There are all sorts of skills and tools available. People just don’t know about the options, and often don’t want to think about it until they are in crisis – and then it’s too late. That’s where knowledge is not just power, it’s choice.


That’s why it’s so important to think about these things before death. There’s so much pressure and so much going on emotionally otherwise.


And the funeral itself – there’s a lot of pressure to get things done in a very short amount of time. I’ve heard a lot of people say they just wanted to get the funeral over and done so they could begin the grieving – they’re still in shock at the time. I find it extraordinary, the speed.


It’s not necessary; it’s just how we’ve come to do it. We can slow the process down. 


What about family coming from overseas?


People often wait for that reason, but if there isn’t some concrete reason, people often don’t wait, because the three or four-day thing is quite embedded in our culture. See how much of it is cultural? Societal?


Rather than just cemeteries, imagine if we had beautiful memorial areas in nature. On Miyajima Island in Japan they have beautiful trees where you can tie little rice paper prayers onto the branches. You don’t have to be religious; it’s more about mindful contemplation. And we could do something similar here. People do like walking around beautiful cemeteries, but imagine if there was something to do, whether it was these prayers, or some beautiful processes that were simple – even sculpture, interactive sculpture, or a collaborative piece that people added to so it grew over time, or things that people could read – beautiful, hopeful poetry, but little pieces. Imagine that interwoven into our cemeteries, rather than just these depressing places.


You really are re-imagining death, aren’t you, and especially here in Christchurch. That’s what I’m hearing.


I remember talking with Lois – she developed a programme on loss for school children, but I don’t know if it’s still being taught. I think she might have developed it for Skylight. People generally don’t want to talk about it with their kids – even when they have to. 


So we’ve got to start. It’s not so long ago that children would all have encountered death, and I don’t mean just death of a pet – death of Granddad at home, or death of a younger or older sibling.


We try and shelter them from it, and yet there are some beautiful books on death, for children. Have you heard of ‘Freddy the Leaf’? It’s beautiful, quite sad. Freddy starts off in spring, and he goes through the seasons. He’s the last leaf on the tree…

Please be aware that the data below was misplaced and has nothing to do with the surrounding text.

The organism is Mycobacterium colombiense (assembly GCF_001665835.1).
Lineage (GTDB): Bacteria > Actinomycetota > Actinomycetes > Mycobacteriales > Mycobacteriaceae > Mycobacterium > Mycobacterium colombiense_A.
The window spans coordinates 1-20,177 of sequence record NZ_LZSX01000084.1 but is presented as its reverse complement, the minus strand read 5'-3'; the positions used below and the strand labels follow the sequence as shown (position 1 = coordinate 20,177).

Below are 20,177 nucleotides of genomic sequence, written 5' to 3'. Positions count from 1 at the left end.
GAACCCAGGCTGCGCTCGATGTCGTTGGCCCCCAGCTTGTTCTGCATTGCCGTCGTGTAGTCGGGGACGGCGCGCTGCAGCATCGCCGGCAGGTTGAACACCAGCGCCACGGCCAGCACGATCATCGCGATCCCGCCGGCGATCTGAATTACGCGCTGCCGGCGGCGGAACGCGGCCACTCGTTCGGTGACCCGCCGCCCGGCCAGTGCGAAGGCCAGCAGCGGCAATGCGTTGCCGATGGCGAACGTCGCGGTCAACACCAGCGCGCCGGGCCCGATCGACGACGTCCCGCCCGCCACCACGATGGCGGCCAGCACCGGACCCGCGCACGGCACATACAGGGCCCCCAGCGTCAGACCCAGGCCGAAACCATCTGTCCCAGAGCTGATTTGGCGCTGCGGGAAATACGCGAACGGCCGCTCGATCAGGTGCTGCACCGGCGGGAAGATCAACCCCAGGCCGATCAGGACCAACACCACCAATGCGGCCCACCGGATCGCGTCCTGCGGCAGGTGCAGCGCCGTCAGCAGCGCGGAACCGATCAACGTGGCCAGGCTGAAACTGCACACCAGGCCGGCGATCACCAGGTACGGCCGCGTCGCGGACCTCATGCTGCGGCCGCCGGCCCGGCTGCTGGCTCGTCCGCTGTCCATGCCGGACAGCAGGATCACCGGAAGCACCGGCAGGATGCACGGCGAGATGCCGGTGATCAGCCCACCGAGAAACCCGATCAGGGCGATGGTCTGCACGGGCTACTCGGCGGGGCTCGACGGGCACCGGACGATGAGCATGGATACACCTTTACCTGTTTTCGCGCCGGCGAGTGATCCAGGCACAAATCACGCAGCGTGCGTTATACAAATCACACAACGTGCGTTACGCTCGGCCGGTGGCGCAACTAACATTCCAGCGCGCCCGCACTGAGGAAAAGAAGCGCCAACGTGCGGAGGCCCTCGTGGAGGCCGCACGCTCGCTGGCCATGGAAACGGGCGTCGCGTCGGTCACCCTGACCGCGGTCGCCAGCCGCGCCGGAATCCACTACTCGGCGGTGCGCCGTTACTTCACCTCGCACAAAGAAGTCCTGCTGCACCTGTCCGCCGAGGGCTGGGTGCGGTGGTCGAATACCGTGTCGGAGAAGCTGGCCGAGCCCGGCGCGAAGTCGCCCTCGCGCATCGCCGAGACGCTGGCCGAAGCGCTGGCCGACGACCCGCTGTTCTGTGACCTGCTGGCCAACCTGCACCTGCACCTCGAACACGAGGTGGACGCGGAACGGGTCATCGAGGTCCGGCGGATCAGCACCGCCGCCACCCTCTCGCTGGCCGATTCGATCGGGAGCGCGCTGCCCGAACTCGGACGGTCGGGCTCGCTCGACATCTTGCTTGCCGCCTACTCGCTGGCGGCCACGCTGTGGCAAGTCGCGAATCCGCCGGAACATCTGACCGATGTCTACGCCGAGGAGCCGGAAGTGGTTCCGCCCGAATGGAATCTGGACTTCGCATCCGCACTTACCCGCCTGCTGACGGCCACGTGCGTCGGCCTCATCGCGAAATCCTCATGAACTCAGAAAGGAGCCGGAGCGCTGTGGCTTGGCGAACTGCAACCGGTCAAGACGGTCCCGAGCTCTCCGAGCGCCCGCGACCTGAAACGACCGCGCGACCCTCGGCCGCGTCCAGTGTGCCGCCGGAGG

And there’s another one called ‘Up in Heaven’, and it’s about a Golden Retriever who dies, and you see him galloping round up in heaven and watching the family. It has beautiful illustrations. I often send that to friends when a pet dies.

    You imagine having a place, and it has resources, beautiful art, and a place you could bring children. You don’t need to teach them anything; they’d just walk around and look at things, or read them. And they might ask questions, and you don’t even have to have answers for them; you just let the questions arise and then say, ‘Well what do you think?’

    There are lots of ways to honour a person in a heartfelt way. I made a jar of memory fragments for my parents. Any time I’d think of a memory I’d just jot it on a little piece of paper, for instance, ‘I remember when you took us tramping on the West Coast and we all got lost and bitten by sandflies and we hated it, and now we love it’. Because you’re writing for the person who was there, you don’t need all the detail; you just need a fragment, and in it goes. Eventually I had a whole jar of them and it became a real treasure.  You don’t have to be very creative.

    Imagine of we had a place that people came to for ideas and inspiration, and looked at death in different cultures; it would de-mystify it a lot. The funeral pyres in India, the sky burials in Nepal where the body would be chopped up and put on the top of a mountain where vultures could come and take the food. (I’ve since heard this has been discouraged as the vultures have been getting sick from eating sick and contaminated corpses). 

    I’ve developed a new book; it’s a type of grief journal. The idea’s based in narrative therapy, but rather than an individual journal where one person writes their feelings, this is designed to be a group journal. The amazing thing about these journals is that they allow deeper conversations to continue without necessarily affecting the surface conversations, which is fascinating to me.

    I’ve experienced it with my own children. If they don’t want to talk about something, we can write about it. On the surface we might be talking about, ‘Whose turn is it to do the dishes?’ Meanwhile, we can be having a written conversation that’s very heartfelt, deep and painful. Sometimes these deeper conversations may lead into a verbal conversation, and sometimes not. 

And the same is true with the grief journal.


Well, you’re certainly not lacking in ideas for making death more accessible, Melanie. Wonderful! Thank you for sharing with us.



Melanie’s passion has taken her a long way since we spoke in 2016. She has set up a Death Cafe in Christchurch – a monthly event for over five years, and now with over 700 interested people. Two years ago she started an annual conference called Death Matters – a day of exploration and discovery with a diverse range of positive and empowering speakers.

Last year they added an art exhibition called Death and Transformation. Five local artists explored the theme of death, loss and grief in their own lives. Their stories and creative responses to loss and change were a complete inspiration, Melanie says. She plans to host the 3rd Death Matters Conference and the 2nd Art Exhibition next year, 2022.